showed increases or 22.4, 3 1.7, and 41.5 % over the better parent, respectively. Physiologically, the height of a plant is the product of the number

of nodes and the average length of internodes:

Plant height



=



number of nodes X average internodal length



Therefore, height can be genetically analyzed to its constituent units if these

units are inherited independently. In other words, we must know whether

the number of nodes and the average internodal length are genetically

linked or are independent in inheritance.

In Table I11 are given data obtained by Coyne (1965) which showed

TABLE I1

Heterosis in Plant Height (cm)

Crop



Maize (Zea mays)"

Sorghum (Sorghum vulgare)b

Beans (Phaseolus vulgaris)"



b



Nosberger ( I 970).

Khanna and Sinha (1975b).

Coyne (1 965).



P1X P2



P1



p2



(F1)



148.2

96.2

116.0



135.7

76.8

114.4



181.4

126.7

161.9



Heterosis over

better parent

22.4

31.7

41.5



131



HETEROSIS



TABLE 111

Component Analysis of Heterosis in Plant Height in

Pliaseolus vulgaris (Coyne, 1965)



Genotype



Number

of

nodes



lnternodal

length

(cm)



Calculated plant

height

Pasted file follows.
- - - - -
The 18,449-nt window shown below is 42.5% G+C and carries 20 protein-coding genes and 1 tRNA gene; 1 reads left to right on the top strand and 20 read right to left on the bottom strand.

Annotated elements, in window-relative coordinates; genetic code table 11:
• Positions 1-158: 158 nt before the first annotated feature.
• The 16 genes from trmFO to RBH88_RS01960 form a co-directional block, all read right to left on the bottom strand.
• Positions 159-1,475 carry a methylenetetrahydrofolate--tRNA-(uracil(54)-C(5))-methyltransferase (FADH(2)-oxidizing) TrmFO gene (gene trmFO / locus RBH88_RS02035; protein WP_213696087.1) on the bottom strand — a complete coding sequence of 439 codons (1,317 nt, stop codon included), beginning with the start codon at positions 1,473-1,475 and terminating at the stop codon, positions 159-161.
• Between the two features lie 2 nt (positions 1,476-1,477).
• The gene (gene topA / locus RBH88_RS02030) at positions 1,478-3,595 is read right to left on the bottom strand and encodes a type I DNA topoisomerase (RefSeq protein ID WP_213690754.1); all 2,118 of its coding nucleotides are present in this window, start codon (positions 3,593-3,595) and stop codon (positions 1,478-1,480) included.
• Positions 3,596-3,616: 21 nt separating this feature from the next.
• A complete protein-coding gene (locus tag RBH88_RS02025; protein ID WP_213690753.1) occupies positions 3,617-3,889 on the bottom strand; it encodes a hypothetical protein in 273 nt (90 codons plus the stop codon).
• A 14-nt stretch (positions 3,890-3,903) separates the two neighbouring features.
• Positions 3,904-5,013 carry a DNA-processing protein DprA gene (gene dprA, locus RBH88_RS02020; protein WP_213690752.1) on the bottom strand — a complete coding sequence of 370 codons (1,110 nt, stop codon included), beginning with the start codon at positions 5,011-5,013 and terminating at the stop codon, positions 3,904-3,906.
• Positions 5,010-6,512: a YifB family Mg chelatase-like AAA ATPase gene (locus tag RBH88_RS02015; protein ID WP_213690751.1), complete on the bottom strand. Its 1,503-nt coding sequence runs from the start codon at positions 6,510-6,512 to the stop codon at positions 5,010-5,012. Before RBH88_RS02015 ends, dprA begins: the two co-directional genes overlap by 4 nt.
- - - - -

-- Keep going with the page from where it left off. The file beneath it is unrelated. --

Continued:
(cm)



Recorded plant

height

(cm)



PI

P,

PI X P z ( F I )



24.2

17.3

23.8



4.9

6.6

6.8



24.2 X 4.9 = 118.6

17.3 X 6.6 = 114.2

23.8 X 6 . 8 = 161.8



116.0

114.4

161.9



“overdominance” in plant height and which are analyzed at the level of

its constituents.

Two points are clear: ( 1 ) the inheritance of the number of nodes and

the average internodal length are independent characters, ( 2 ) the hybrid

followed the better parent in both the characters. Since the height is the

multiplicative product and is not additive, the final plant height of F, hybrid

appeared to be “overdominant.” It is then clear that the F, inherited both

the dominant characters and that the multiplicative gene action led to

heterosis in plant height.

In a second cross involving another set of parents, it was found that

heterosis in plant height was due to increased number of nodes (Table

IV). The internodal length remained the same, and therefore the degree

of heterosis was reduced. Apparently, in this case the longer growth period

was responsible for the greater number of nodes.

Plant height in sorghum hybrids CSH-1, CSH-2, and CSH-3 also showed

“overdominance” as compared to their inbred parents (Rao, 1970a,b,

1972; Khanna, 1974). Analysis of the number of nodes and the average

internodal length revealed that the higher node number and longer internodal length were dominant in hybrid CSH-2 (Table V) . Besides, the topmost internode in both the hybrids followed one of the parents. These

TABLE IV

Component Analysis of Plant Height in Field Beans

Phaseolus vulgaris (Coyne, 1965)



Genotype



Number

of

internodes



Internodal

length

(cm)



Calculated plant

height

(cm)



PI

PZ

PI X Pz (FI)



6.5

17.8

21 .o



5.9

6.1

6.4



6 . 5 X 5.9 = 38.3

17.8 X 6.1 = 108.6

21.0 X 6 . 4 = 134.4



Recorded plant

height

(cm)

38.6

105.5

135.1